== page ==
Can-Am series — round one

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Mosport Park, Ont. (June 13th)

The sixth season of J-Wax-sponsored Group 7 competition in America got under way at Mosport Park, Ontario, on Sunday, June 13th, with Team Gulf McLaren taking up where they left off in 1970. Led by Denis Hulme, the Kiwis recorded a clear-cut 1-2 sweep, with Peter Revson backing up last year’s Champion by taking the chequered flag 0.9 seconds behind. It had been a relaxing victory—as had most of the team’s previous 29—and what competition there was came to an abrupt halt on lap 19 when Jackie Stewart retired his new L.& M.-sponsored Lola T260 Chevy with a broken crown wheel and pinion.

For most of the pre-race practice sessions, the latest challenger to emerge from Eric Broadley’s shops occupied everyone’s attention, not only because Stewart was driving it but also since it was a radical departure from most previous Can-Am cars in appearance. Among the novelties were included inboard damper units at the front sheathed in coil springs, mounted parallel to the ground, and a removable aluminium insert which covered the entire nose section between the front wings and which was punctured with dozens of 50-pence-sized holes each covered with wire mesh, the object of the exercise being to relieve lift and increase downforce. Lola’s Eric Broadley was on hand to give his blessing to the project, and readily admitted to the need for continued experimentation until a satisfactory compromise had been reached in the handling department.

Team McLaren, brilliantly orange as has been the custom for the past 4 years, contributed the usual clinically-clean pair of machines designated the M8F. Designer Gordon Coppuck had not set out to break new ground but concentrated on upgrading handling, braking, and aerodynamic efficiency. Featured in the process were narrowed front and rear tracks; inboard rear brakes, and a 3-inch longer wheelbase—in short, a partial return to 1969 thinking.

Of the 33 car-driver combinations inscribed on the entry list, fully 18 were McLaren originals in various stages of preparation. Aside from Team McLaren and Stewart’s Lola, Lothar Motschenbacher, the top private entrant of 1970, entered two cars, an ex-works M-8D for himself and a production M8C for Bob Bondurant. Sponsorship from film actor Paul Newman and Winters-Rosen Productions assured a lull stock of spares for a complete season. Bob Brown reappeared with his venerable ex-Gurney McLeagle (a reworked M6B McLaren), while Milt Minter, had acquired a 917 Porsche Spyder from Jo Siffert that had been redone to provide better cooling and aerodynamics, and which boasted the only 5-litre (actually 4.9-litre) engine in private hands. Jim Adams had the ex-Amon 1969 512 Ferrari, entered by Hollywood Sports Cars, and Tony Dean’s Road Atlanta-winning 908 had been sold to Dick Barbour. Another Dean-owned 908 was entered for former F3 driver Steve Matchett, while Dean himself, entered to drive the 1970 Series-winning M8D of Denis Hulme, was replaced by Chuck Parsons, pending his recovery from the Castle Combe F5000 shunt.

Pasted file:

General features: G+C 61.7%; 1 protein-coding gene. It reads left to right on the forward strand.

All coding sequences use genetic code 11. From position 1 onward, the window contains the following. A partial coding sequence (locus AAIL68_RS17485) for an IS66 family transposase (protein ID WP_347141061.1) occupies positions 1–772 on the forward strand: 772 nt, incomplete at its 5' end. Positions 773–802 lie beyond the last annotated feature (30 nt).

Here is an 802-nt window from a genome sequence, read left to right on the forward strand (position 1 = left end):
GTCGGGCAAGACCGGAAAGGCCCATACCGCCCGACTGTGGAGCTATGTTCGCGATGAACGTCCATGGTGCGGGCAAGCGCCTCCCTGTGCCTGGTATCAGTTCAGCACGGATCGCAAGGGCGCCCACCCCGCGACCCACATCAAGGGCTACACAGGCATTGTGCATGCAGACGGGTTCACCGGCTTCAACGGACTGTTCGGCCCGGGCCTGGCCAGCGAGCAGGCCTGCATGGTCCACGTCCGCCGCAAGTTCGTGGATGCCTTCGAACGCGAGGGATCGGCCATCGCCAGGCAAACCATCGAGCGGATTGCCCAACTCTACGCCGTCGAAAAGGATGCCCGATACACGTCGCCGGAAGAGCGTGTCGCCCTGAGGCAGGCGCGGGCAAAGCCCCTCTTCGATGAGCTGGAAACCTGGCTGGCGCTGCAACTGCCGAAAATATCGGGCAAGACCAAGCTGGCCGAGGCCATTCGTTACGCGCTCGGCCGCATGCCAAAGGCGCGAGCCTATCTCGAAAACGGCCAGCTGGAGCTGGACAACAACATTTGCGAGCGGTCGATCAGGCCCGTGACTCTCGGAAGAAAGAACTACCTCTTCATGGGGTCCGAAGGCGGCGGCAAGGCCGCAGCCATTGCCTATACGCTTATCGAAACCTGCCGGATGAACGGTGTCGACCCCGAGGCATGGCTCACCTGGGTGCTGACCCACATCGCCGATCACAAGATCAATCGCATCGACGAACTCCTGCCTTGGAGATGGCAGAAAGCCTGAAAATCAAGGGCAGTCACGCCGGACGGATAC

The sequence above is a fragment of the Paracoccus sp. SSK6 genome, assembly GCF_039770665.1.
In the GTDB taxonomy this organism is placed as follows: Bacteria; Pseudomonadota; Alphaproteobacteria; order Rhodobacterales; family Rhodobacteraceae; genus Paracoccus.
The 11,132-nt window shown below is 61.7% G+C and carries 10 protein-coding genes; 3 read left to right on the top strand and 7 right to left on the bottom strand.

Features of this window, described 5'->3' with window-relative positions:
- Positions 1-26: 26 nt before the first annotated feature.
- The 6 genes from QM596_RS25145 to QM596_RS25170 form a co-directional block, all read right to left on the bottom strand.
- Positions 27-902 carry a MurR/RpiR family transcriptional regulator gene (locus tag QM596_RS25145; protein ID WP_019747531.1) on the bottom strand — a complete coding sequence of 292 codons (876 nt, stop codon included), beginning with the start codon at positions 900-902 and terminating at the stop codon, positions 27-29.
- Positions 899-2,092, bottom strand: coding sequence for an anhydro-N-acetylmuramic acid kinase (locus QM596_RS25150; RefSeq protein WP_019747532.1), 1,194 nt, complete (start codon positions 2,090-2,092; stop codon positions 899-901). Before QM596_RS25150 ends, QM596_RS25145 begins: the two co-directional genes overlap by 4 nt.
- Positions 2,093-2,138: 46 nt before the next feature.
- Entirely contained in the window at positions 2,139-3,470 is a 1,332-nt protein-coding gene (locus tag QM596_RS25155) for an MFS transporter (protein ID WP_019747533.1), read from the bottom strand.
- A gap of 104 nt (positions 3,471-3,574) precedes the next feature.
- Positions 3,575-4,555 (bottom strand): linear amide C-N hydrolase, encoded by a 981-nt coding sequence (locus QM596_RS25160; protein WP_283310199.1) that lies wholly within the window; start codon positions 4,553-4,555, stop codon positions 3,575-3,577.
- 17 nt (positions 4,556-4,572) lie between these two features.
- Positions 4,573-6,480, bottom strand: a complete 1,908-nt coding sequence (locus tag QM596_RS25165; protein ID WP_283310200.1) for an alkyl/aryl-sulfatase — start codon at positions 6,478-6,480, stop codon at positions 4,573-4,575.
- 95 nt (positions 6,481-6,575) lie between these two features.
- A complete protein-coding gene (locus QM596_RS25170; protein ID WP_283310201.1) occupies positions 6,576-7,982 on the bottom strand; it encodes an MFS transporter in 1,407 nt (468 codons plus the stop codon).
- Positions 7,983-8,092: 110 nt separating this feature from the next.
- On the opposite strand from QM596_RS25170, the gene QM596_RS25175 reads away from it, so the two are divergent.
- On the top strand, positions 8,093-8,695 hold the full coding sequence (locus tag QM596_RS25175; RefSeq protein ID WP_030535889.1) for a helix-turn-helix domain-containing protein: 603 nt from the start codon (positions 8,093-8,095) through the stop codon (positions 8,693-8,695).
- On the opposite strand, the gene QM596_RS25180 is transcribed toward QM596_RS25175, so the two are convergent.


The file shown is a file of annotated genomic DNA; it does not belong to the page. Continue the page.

The ex-Amon March 707 was entered by Gordon Dewar of Ottawa, and there was a trio of production-line 1971 Lola T222s—one each for Bob Nagel, Dave Causey, and Hiroshi Kazato the All-Japan Sports Car Race Series Champion of 1970. Kazato’s mount perhaps raised the most eyebrows and led to much speculation. It was the last of a 9-car production line, and had been personally built by the ex-works Lola man, George Pfaff. One of the crew bore a strange resemblance to a Honda F-1 mechanic of 1966, and there were those odd ‘phone calls to Tokyo, almost at will, certainly after each practice period. It did not, therefore, take much fanciful thinking to imagine a behind-the-scenes, joint sponsorship by Nissan and Honda (or maybe Toyota), preparatory to a full-scale assault from the East come ’72.

By the time the grid was set, Stewart had snatched the pole position based on Friday’s times, Hulme was second fastest while Revson had stolen third from Cordts with a 1 min. 18.1 sec. Parsons was the unhappiest of the lot—he had blown the only engine available for Dean’s M8D (a McLaren 465 Chevy), and there was little hope of a spare for the morrow.

At the start Hulme got the jump on Stewart who had a moment at the back of Mosport’s hilly and very rough 2.459 miles on the pace lap, when his throttle struck open. Business as usual saw Team McLaren up front with Hulme leading, Revson third, and Cordts, Bondurant, Mottchenbacher, Brown, and Adams following in order. Stewart inserted the L & M Lola into the lead on lap 10, taking advantage of traffic, but the welcome sight of white instead of orange in the lead was all too short-lived. The Scot coasted to a stop on lap 19 with his crown wheel and pinion in dire need of replacement. The remainder of the race wore itself out, with Hulme completing the 80-lap, 198.72-mile distance in 1 hour 48 minutes 15.2 seconds at an average of 109.033 m.p.h., somewhat below Gurney’s 1970 speed of 110.214 m.p.h. Hulme’s fastest time of the race on lap 52 was indicative of the lack of competition.